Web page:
"If people become comfortable with the gallery experience on First Friday, perhaps they will return later to buy something," said Andres Verzosa, a gallery owner.
The Portland Arts and Cultural Alliance, part of the larger Creative Portland Corp., administers the art walk today. It has received grants and attracted paid sponsors to support the art walk, which now involves several dozen venues -- and sometimes hundreds during the busiest months.
Verzosa, who owns Aucocisco Galleries on Exchange Street, helped originate the art walk when he ran his gallery on upper Congress Street. He and other business owners on the street hatched the idea as a way to generate foot traffic on their block.
"It has grown into a people-watching event," Verzosa said. "I still do it and I enjoy it. It's good for me and good for my gallery. It gets people in front of artists' work. Sometimes it results in sales, but not often."
During December's First Friday ArtWalk, last week, Verzosa did make a sale.
Lillian Nayder and Matt Johnson, a married couple from New Gloucester, bought a painting by John Blatchford, who also lives in New Gloucester.
Nayder and her husband made their purchase spontaneously. They didn't come to Aucocisco with the idea of buying art, she said.
"This is our Christmas gift to each other," said Nayder. "I'd rather have that than an espresso machine."
'VERY BEST PARTS OF PORTLAND'
Kristen Honey ducked into Aucocisco that night, shook off the rain and proceeded to greet one friend after another. Her evening plans involved seeing art, meeting friends, grabbing dinner and then maybe a drink.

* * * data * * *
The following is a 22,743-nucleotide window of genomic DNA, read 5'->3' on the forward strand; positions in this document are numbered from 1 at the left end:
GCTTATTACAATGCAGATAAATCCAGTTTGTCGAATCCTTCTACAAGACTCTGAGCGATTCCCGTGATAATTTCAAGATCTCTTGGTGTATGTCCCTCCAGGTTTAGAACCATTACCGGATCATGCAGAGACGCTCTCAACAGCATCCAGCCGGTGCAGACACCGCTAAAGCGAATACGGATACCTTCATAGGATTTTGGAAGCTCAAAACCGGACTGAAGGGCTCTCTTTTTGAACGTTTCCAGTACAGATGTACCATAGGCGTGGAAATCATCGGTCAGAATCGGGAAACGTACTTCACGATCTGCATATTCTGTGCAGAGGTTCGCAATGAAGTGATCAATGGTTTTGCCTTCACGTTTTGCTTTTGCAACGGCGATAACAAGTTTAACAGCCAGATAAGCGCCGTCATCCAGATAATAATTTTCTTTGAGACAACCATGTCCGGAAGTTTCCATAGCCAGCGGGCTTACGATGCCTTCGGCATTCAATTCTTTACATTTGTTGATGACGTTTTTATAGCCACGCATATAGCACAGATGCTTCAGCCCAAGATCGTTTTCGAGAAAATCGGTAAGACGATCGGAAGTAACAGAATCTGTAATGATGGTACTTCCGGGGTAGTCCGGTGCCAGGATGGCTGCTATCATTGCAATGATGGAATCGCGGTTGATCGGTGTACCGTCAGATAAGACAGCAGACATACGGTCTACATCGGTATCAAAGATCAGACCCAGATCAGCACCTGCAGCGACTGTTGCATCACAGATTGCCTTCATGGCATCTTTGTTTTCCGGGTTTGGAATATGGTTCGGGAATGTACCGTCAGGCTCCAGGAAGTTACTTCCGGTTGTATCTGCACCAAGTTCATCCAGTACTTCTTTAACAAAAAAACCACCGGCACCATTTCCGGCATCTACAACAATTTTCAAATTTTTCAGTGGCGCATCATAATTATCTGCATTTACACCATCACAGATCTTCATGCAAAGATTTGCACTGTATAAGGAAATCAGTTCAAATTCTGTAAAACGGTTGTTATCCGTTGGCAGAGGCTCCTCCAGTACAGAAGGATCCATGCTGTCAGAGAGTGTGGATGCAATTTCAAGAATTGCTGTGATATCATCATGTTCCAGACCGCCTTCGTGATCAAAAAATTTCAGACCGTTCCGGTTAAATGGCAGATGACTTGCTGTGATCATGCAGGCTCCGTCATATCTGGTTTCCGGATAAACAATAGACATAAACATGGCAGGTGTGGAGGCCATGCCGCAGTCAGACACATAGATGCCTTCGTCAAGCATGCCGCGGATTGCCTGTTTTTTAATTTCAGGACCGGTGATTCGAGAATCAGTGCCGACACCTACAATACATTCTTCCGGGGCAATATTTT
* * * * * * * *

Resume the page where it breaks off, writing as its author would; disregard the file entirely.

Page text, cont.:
The art walk provides the perfect opportunity to take advantage of everything great about Portland, said Honey, 38.
"I think the art walk exhibits some of the very best parts of Portland. It's a snapshot of what Portland is really all about: art, food, culture and beer," she said.
Over the course of the year, tens of thousands of people participate in the art walk. Because the event is free, there is no way to accurately count the people. Daniel Fuller, director of the Institute of Contemporary Art at Maine College of Art, has counted as many as 7,000 on a Friday.
The Portland Museum of Art, which has offered free admission on Friday nights since before the art walk began, drew a total of 40,000 people on Fridays in 2011, including the art-walk Fridays. The highest number on a Friday night was 3,500, said museum director Mark Bessire.
Last week, 2,539 people entered the museum between 5 and 9 p.m.
There is talk of making the art walk even bigger by adding events at Congress Square and Monument Square -- ice sculptures in the winter or circus-like performers in the summer, for example.
Talk of such events makes some gallery owners cringe. They fear it would detract even further from the original intent.
The growing pains associated with the art walk are a natural part of its evolution, said Jennifer Hutchins, executive director of Creative Portland.
Even among those who worry that it's become too big or too diverse, it's hard to find many people who find it objectionable.
"It is spot-on with regard to Portland's image and identity as an arts-friendly city that is open and accessible, down-home and edgy," Hutchins said. "And perhaps most remarkable, everybody likes it. No one at City Hall or the Chamber of Commerce will tell you that the First Friday ArtWalk is a bad thing. Everybody agrees that it's good for Portland."
Staff Writer Bob Keyes can be contacted at 791-6457 or at:
Tom Kruzshak of Falmouth examines art at the Rose Contemporary gallery during the First Friday ArtWalk. The galleries are often crowded on art walk nights.
Patrons check out the scene inside the Rose Contemporary gallery during the First Friday ArtWalk this month.